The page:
Bob Bob - 1 year ago 83
C Question

Forking in a for loop clarification

I've seen lots of examples of forking in for loops on here, but not much clarification on how it does what it does. Lets use this simple example from an answer of How to use Fork() to create only 2 child processes? as an example.

for (i = 0; i < n; ++i) {
pid = fork();
if (pid) {
} else if (pid == 0) {
} else {
printf("fork error\n");

Most of the examples I've seen follow this general format. But what I don't understand is, how does this prevent child processes from forking as well? From my understanding, every child that gets created has to go through this loop as well. But fork() is called at the very beginning of the for loop, and then the 3 comparisons happen. Could someone explain how, even though the children seem to call fork(), this for loop still ensures only the parent can create children?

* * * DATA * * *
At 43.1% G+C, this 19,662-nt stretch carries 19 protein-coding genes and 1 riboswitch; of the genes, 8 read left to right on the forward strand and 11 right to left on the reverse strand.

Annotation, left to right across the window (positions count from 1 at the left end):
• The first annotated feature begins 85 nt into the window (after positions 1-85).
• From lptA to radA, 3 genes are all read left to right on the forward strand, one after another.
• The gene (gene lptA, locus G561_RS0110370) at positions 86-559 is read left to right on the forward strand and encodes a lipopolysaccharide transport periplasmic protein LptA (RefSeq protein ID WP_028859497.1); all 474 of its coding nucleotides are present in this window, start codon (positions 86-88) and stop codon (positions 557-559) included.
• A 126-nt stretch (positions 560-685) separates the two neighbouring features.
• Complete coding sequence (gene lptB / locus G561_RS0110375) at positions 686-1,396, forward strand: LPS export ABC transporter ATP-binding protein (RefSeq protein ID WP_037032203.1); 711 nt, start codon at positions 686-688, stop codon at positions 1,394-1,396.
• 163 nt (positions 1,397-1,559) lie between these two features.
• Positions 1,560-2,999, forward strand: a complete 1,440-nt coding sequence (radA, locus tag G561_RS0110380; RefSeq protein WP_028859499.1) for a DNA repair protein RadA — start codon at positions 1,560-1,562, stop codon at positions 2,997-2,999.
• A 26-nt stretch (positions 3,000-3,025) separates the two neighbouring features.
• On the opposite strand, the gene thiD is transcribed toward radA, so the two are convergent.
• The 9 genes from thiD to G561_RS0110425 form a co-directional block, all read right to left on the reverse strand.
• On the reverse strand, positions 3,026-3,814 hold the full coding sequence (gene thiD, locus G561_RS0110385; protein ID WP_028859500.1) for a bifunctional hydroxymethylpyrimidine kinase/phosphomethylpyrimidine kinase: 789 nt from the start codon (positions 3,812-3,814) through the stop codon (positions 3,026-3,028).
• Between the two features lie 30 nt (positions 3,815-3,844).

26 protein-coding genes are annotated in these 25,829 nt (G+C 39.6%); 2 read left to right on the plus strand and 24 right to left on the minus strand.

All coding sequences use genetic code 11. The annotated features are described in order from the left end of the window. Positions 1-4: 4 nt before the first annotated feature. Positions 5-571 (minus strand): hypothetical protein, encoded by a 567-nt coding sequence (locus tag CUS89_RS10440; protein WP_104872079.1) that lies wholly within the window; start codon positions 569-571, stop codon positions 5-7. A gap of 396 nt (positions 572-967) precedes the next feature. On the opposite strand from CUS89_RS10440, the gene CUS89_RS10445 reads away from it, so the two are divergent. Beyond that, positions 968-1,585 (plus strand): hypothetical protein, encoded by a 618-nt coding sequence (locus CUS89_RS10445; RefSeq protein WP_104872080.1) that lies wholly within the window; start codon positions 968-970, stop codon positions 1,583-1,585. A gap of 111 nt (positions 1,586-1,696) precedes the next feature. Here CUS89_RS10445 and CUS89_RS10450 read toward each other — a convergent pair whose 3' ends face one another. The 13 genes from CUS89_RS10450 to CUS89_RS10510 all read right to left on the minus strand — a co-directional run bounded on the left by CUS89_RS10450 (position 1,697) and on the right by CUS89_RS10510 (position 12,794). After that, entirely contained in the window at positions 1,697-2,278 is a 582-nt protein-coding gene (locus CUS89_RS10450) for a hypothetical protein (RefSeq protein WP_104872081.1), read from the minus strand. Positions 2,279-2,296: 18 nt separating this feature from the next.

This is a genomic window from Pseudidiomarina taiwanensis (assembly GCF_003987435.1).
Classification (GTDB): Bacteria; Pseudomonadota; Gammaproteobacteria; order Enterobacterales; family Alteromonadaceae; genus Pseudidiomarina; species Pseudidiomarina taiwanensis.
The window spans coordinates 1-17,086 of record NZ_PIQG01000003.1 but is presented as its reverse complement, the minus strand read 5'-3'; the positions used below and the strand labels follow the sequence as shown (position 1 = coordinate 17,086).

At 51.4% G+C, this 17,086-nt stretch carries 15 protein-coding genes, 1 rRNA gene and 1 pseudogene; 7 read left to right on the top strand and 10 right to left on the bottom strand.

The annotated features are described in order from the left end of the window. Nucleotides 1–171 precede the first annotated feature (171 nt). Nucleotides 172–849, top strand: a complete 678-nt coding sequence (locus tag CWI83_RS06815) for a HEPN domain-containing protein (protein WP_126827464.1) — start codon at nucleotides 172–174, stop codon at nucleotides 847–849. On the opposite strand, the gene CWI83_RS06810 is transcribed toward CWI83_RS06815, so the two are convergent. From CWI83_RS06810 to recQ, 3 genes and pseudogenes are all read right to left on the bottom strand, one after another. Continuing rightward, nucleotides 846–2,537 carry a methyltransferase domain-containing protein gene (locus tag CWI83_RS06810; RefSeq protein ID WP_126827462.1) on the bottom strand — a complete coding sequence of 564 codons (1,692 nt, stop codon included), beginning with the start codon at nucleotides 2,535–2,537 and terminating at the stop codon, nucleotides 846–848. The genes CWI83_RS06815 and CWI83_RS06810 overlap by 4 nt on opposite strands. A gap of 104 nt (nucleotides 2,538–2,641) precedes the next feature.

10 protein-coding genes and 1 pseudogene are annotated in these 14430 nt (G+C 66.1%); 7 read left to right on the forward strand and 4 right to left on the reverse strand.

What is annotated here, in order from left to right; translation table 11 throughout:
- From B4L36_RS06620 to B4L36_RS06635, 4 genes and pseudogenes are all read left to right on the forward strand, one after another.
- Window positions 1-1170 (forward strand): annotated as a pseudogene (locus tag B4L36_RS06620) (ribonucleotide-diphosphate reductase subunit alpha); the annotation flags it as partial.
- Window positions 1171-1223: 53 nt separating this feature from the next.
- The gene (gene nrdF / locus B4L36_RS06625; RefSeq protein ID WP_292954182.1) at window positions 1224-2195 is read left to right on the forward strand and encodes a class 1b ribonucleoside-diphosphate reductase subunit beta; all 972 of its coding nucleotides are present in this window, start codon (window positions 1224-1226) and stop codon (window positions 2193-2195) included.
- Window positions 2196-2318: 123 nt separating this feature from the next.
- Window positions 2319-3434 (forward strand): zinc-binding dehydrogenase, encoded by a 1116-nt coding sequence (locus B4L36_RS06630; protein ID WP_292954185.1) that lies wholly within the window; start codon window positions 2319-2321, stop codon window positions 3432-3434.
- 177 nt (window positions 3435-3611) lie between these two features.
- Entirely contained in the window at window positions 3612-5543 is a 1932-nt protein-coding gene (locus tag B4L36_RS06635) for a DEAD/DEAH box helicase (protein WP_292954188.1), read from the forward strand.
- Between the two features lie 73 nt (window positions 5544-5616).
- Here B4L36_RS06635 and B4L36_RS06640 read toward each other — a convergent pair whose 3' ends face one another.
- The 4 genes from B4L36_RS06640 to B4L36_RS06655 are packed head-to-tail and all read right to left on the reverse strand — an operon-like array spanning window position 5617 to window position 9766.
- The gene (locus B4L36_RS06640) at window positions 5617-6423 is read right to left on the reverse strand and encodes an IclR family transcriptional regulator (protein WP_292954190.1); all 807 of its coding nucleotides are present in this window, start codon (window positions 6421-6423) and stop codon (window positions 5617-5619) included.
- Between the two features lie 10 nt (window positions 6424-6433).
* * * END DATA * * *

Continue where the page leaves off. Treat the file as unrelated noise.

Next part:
Answer Source

The child starts at the line after fork. fork returns 0 for the child. In your example, the child would go into the pid == 0 block and break out of the for loop.

After a fork everything is exactly the same for the child and parent (including the next instruction to execute and variable values). The only difference is the return value from fork (0 for the child, and the child's pid for the parent).

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